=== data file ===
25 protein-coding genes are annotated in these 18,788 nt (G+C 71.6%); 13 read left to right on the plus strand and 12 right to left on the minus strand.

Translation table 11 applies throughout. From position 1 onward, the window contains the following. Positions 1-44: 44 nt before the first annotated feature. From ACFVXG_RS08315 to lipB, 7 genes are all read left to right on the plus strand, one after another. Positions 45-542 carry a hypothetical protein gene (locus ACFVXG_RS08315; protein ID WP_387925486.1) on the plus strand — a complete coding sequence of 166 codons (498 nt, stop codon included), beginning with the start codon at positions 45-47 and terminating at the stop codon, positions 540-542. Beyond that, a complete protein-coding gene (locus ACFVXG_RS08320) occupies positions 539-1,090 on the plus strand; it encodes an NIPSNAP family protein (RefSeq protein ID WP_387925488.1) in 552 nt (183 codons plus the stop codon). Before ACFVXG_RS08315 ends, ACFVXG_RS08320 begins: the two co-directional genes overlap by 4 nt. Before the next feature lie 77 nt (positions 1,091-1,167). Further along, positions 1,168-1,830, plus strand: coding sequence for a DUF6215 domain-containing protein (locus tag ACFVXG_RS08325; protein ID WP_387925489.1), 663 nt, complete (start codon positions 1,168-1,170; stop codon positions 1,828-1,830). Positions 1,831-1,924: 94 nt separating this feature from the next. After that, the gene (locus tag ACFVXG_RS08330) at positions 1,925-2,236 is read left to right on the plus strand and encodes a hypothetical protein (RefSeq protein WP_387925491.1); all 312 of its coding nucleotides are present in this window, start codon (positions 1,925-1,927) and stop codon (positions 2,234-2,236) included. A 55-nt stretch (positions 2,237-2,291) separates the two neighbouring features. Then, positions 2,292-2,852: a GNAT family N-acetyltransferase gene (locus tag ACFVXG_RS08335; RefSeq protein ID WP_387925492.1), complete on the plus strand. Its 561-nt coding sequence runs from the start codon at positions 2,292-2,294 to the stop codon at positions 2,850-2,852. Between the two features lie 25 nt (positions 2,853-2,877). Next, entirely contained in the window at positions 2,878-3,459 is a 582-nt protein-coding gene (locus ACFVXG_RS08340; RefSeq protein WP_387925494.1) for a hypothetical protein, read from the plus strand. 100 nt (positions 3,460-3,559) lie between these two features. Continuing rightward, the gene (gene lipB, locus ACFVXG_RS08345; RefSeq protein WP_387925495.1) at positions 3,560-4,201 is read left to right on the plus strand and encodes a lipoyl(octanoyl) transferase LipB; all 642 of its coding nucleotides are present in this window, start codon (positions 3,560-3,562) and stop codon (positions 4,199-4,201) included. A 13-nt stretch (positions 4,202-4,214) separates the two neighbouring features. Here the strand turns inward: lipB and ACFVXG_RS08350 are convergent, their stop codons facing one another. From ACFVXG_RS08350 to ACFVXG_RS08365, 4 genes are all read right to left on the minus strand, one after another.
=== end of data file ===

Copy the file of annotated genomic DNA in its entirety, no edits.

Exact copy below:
25 protein-coding genes are annotated in these 18,788 nt (G+C 71.6%); 13 read left to right on the plus strand and 12 right to left on the minus strand.

Translation table 11 applies throughout. From position 1 onward, the window contains the following. Positions 1-44: 44 nt before the first annotated feature. From ACFVXG_RS08315 to lipB, 7 genes are all read left to right on the plus strand, one after another. Positions 45-542 carry a hypothetical protein gene (locus ACFVXG_RS08315; protein ID WP_387925486.1) on the plus strand — a complete coding sequence of 166 codons (498 nt, stop codon included), beginning with the start codon at positions 45-47 and terminating at the stop codon, positions 540-542. Beyond that, a complete protein-coding gene (locus ACFVXG_RS08320) occupies positions 539-1,090 on the plus strand; it encodes an NIPSNAP family protein (RefSeq protein ID WP_387925488.1) in 552 nt (183 codons plus the stop codon). Before ACFVXG_RS08315 ends, ACFVXG_RS08320 begins: the two co-directional genes overlap by 4 nt. Before the next feature lie 77 nt (positions 1,091-1,167). Further along, positions 1,168-1,830, plus strand: coding sequence for a DUF6215 domain-containing protein (locus tag ACFVXG_RS08325; protein ID WP_387925489.1), 663 nt, complete (start codon positions 1,168-1,170; stop codon positions 1,828-1,830). Positions 1,831-1,924: 94 nt separating this feature from the next. After that, the gene (locus tag ACFVXG_RS08330) at positions 1,925-2,236 is read left to right on the plus strand and encodes a hypothetical protein (RefSeq protein WP_387925491.1); all 312 of its coding nucleotides are present in this window, start codon (positions 1,925-1,927) and stop codon (positions 2,234-2,236) included. A 55-nt stretch (positions 2,237-2,291) separates the two neighbouring features. Then, positions 2,292-2,852: a GNAT family N-acetyltransferase gene (locus tag ACFVXG_RS08335; RefSeq protein ID WP_387925492.1), complete on the plus strand. Its 561-nt coding sequence runs from the start codon at positions 2,292-2,294 to the stop codon at positions 2,850-2,852. Between the two features lie 25 nt (positions 2,853-2,877). Next, entirely contained in the window at positions 2,878-3,459 is a 582-nt protein-coding gene (locus ACFVXG_RS08340; RefSeq protein WP_387925494.1) for a hypothetical protein, read from the plus strand. 100 nt (positions 3,460-3,559) lie between these two features. Continuing rightward, the gene (gene lipB, locus ACFVXG_RS08345; RefSeq protein WP_387925495.1) at positions 3,560-4,201 is read left to right on the plus strand and encodes a lipoyl(octanoyl) transferase LipB; all 642 of its coding nucleotides are present in this window, start codon (positions 3,560-3,562) and stop codon (positions 4,199-4,201) included. A 13-nt stretch (positions 4,202-4,214) separates the two neighbouring features. Here the strand turns inward: lipB and ACFVXG_RS08350 are convergent, their stop codons facing one another. From ACFVXG_RS08350 to ACFVXG_RS08365, 4 genes are all read right to left on the minus strand, one after another.